With built-in GPS as well as a large, colorful touchscreen, the Fitbit Ionic is the best Fitbit for those who want a device with all the bells and whistles. The Ionic is the only one of Fitbit's devices with GPS, onboard music storage, and mobile payments, making this truly a device that lets you leave your smartphone at home when you want to go out and exercise.
The Ionic also supports Fitbit's small app store, which lets you add such things as Starbucks and additional watchfaces. Plus, the Ionic's display can also show on-screen workouts, handy for those times when you don't want to have to look at another screen to know if you're doing your yoga poses correctly. Our biggest criticism of the Ionic is its design; it looks more like a first-generation smartwatch than a fully capable fitness tracker, and its size makes it bulky on smaller wrists.
Read our full Fitbit Ionic review
The Versa Lite looks like the Versa 2, but Fitbit stripped out a number of features to bring the Lite's price down about $50 less than the more premium model. Like the Versa 2, the Versa Lite has a rounded circle shape with a bright and colorful touchscreen. And, because this is a "smartwatch," you can also download apps to the watch from Fitbit's meager selection.
Health-wise, you get standard Fitbit fare including accurate sleep and fitness tracking, a nice set of customizable bands, automatic workout recognition, and music controls on your wrist. What you don't get, though, is the ability to store music on the Versa Lite itself. Nor are their on-screen workouts, nor swim lap tracking. And, like most Fitbits, the Versa Lite doesn't have on-board GPS; you'll need to connect to your phone for that.
Read our full Fitbit Versa Lite review
Yes, the Fitbit Inspire is the company's least-expensive fitness tracker, but what you save — about $30 over the Inspire HR — isn't worth what you give up. As you might guess from its name, the Fitbit Inspire lacks a heart rate monitor, which by now should be a requirement for any fitness tracker.
And while the Inspire doesn't have GPS, you can't even use your smartphone's GPS in conjunction with the Inspire, as you can with every other Fitbit. One thing that the Inspire has going for it is its 7-day battery life—not surprising given that it doesn't have to power a number of sensors. You can get smartphone notifications and swim tracking, but the Inspire also lacks sleep tracking. Between that and not having a heart rate monitor, this is one fitness tracker to avoid.
The Fitbit Alta HR is a sensible update to the original Alta, with heart rate monitoring and better sleep tracking, in an equally slim and stylish package. It was once higher up on this list of the best Fitbits, but has since been replaced by the Fitbit Inspire HR. We'd recommend the Inspire HR over the Alta HR, but if you can find the Alta at a discount (or under $100) it's still a worthy device.
In addition to tracking your steps and actively monitoring your heart rate, the Alta HR can automatically recognize and track running, outdoor biking, elliptical workouts and aerobic workouts. It's not swim-proof, but you can wear it to bed for sleep tracking for at least 6 nights in a row before it needs to charge.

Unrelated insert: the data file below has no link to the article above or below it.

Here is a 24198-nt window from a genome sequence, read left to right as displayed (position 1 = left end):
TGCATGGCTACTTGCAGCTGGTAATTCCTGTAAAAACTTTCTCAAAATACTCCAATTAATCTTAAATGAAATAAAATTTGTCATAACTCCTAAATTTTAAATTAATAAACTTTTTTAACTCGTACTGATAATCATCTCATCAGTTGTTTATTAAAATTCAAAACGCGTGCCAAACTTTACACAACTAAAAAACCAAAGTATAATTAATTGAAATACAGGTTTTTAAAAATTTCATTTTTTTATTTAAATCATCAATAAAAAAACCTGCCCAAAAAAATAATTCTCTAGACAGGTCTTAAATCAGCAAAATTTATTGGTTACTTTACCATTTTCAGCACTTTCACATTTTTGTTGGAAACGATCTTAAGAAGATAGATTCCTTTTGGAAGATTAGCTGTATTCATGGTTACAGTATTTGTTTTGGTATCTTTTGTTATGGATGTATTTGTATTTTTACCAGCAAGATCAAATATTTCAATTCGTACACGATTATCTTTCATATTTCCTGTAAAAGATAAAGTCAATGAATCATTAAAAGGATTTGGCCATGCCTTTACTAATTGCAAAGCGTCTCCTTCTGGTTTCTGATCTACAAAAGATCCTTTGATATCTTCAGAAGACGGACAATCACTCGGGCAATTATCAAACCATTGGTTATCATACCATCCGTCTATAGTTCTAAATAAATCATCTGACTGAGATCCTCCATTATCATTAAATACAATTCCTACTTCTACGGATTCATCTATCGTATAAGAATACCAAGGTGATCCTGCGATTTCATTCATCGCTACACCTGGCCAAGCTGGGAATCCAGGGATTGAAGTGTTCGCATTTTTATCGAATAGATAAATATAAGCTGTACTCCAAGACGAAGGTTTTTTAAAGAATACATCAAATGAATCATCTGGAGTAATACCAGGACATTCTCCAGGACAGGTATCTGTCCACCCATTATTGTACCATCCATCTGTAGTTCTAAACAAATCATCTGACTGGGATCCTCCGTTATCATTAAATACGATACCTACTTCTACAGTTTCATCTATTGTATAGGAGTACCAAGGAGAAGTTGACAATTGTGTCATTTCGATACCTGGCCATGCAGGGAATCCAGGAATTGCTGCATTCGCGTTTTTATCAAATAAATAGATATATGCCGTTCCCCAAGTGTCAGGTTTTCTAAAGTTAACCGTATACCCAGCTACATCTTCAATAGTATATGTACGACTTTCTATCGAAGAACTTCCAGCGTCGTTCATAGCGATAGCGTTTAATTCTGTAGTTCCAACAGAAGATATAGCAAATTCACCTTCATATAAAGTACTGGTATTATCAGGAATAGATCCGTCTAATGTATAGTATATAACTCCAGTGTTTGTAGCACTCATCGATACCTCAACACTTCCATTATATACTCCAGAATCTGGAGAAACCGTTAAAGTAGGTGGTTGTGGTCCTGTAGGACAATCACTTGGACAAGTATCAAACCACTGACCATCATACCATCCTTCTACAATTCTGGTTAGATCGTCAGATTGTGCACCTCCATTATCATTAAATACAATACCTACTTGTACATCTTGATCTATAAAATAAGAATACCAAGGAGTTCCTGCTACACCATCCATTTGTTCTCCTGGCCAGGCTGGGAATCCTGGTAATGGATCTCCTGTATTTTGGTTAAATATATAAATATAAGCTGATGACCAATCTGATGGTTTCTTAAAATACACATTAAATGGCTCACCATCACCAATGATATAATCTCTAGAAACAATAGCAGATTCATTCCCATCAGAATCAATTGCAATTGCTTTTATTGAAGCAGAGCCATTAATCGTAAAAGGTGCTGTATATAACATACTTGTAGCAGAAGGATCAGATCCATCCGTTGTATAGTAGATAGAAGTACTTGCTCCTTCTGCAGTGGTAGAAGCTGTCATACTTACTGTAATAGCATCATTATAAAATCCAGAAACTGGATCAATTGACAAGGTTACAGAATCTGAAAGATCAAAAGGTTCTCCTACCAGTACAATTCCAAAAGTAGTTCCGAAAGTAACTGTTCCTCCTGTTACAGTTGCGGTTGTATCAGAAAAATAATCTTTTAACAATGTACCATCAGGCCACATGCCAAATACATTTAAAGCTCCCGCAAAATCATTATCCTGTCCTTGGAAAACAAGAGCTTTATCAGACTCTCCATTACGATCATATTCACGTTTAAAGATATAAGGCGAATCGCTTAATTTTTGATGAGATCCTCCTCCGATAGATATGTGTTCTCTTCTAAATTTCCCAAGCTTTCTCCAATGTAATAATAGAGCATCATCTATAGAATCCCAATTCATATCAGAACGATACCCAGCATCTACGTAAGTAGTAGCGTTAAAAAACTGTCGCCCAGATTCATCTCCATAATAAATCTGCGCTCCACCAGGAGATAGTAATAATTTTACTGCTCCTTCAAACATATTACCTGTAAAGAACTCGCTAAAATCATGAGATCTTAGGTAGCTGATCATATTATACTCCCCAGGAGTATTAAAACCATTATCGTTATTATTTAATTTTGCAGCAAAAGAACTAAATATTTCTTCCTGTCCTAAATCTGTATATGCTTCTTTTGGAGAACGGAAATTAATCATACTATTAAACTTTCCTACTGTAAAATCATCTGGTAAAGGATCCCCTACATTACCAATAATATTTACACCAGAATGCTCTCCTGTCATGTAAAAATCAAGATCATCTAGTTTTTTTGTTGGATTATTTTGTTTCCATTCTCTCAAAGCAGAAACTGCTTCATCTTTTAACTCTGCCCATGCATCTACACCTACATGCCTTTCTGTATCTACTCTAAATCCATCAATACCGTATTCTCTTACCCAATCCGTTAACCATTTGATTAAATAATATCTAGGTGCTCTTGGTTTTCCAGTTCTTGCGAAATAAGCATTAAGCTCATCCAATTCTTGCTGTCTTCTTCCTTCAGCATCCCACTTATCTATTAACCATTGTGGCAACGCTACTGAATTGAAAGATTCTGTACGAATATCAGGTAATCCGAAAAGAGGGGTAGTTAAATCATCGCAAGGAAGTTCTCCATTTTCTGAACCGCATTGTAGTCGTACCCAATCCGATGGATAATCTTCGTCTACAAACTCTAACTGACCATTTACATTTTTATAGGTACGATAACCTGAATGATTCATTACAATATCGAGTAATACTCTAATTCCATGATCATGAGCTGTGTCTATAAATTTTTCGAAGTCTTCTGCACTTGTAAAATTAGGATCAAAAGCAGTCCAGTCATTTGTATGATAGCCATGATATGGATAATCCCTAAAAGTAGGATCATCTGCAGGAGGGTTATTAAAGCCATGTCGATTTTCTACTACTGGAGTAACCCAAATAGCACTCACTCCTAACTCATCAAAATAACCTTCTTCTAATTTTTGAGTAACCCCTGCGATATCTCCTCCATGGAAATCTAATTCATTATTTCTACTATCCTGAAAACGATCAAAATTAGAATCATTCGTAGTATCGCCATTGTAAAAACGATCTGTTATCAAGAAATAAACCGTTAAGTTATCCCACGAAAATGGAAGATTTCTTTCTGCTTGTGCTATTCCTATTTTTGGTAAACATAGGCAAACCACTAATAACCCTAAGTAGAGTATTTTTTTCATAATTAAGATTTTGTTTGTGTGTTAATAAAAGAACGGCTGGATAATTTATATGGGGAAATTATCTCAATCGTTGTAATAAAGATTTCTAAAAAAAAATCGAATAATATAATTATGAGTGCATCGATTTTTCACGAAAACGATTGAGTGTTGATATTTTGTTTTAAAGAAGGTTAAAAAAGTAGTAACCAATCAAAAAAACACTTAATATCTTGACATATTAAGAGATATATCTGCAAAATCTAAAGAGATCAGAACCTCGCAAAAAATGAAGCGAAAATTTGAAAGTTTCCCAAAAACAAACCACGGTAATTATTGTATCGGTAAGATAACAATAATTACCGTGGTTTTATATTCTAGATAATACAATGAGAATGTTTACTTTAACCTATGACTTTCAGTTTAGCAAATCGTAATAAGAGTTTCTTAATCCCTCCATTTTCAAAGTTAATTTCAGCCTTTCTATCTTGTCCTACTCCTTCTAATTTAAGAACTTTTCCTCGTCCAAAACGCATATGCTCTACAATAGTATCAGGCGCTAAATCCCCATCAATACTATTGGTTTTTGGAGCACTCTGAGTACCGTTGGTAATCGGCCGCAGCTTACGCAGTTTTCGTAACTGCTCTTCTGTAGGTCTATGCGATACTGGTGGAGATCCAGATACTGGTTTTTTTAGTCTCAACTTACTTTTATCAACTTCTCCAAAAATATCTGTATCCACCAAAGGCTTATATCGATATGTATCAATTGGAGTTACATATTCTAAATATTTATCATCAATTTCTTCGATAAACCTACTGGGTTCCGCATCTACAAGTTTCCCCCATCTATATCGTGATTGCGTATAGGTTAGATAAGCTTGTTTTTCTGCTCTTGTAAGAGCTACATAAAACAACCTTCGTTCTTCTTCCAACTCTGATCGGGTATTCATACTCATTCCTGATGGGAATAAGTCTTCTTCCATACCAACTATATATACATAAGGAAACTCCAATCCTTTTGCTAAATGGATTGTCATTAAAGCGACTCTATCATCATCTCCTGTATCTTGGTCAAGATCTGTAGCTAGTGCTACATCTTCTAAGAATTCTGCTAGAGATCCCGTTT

Read our full Fitbit Alta HR review.
The Fitbit Ace 2 is one of the few fitness trackers designed for kids. Like Garmin's Vivofit Jr. models, the Fitbit Ace 2 offers parental controls for their children (8 and up) and helps set health goals in a way that's appropriate for little ones. Unlike the fitness bands Fitbit makes for grown-ups, kids won't be able to see metrics such as calorie burn or body fat percentage on the device or in the Fitbit app. Rather, the Fitbit Ace 2 offers achievements and trophies that can be unlocked by activity.
Fitbit Ace is designed to encourage kids to get up and move instead of sit in front of a TV. Colorful band options add a fun flair, while the game-based goals are certain to grab your kid's attention.
Read our full Fitbit Ace 2 review.
How to choose the best Fitbit for you
If you spend more time than you wish to disclose on your butt watching TV, and want to start down the path to a healthier lifestyle, a basic tracker that costs less than $100 will most likely suit your needs.
The $69 Fitbit Inspire and $99 Fitbit Inspire HR will track your daily steps, calories and distance, showing your stats on their small OLED touchscreens.
The Inspire HR has a heart rate monitor, so it can be used to track not just your heart rate and cardio fitness, can automatically start tracking workouts, and give you insights into your sleeping patterns. In addition, it has 15 goal-based fitness modes, and can be connected to your smartphone's GPS to more accurately track your runs.
For those who work out more frequently, the Fitbit Charge 3 might better suit your needs. This band has all of the same features as the Inspire HR, but comes with a larger OLED touchscreen display, which makes it easier to see notifications and health data at a glance. It also has NFC built in, so you can use it for mobile payments via Fitbit Pay. The Charge 3 also has a slightly longer battery life of 7 days. However, the Blaze didn't wow us in our review, because it's lacking in the features department compared to smartwatches, and it's screen doesn't always stay on. We're also not fans of the charging cradle.
Those looking for more of a smartwatch-style fitness tracker should check out the Fitbit Versa 2. This device has a square, color touchscreen that can be used with Fitbit's small but growing app store. It lacks has built-in GPS—you have to connect them to your phone for that.
The Fitbit Ionic is Fitbit's only device with on-board GPS, which means you can leave your phone at home and still get an accurate map of your workout. Like the Versa, it offers an app store, NFC chip for mobile payments, and music storage. The Ionic has sleep analysis and pretty good battery life; while its design is lacking, it's definitely a solid fitness watch.
How we test Fitbits
By wearing them, of course! When Fitbit comes out with a new fitness tracker or smartwatch, we fully charge it up, then strap it on our wrist for about a week or so to test out all its features.
First and foremost: How does it feel? Some fitness trackers are pretty bulky, which means they won't fit comfortably on smaller wrists. Next, we look at its fitness features, such as its heart rate monitor and, where applicable, its GPS. How accurate are both sensors?
We also look at the other features of the Fitbit, including sleep tracking, female health tracking, mobile payments, and smartphone notifications.
We also look at Fitbit's battery life claims, and compare it to our actual use. Some sensors chew up juice faster than others, so if you've got the screen on constantly, or are always using the heart rate monitor, your mileage may vary.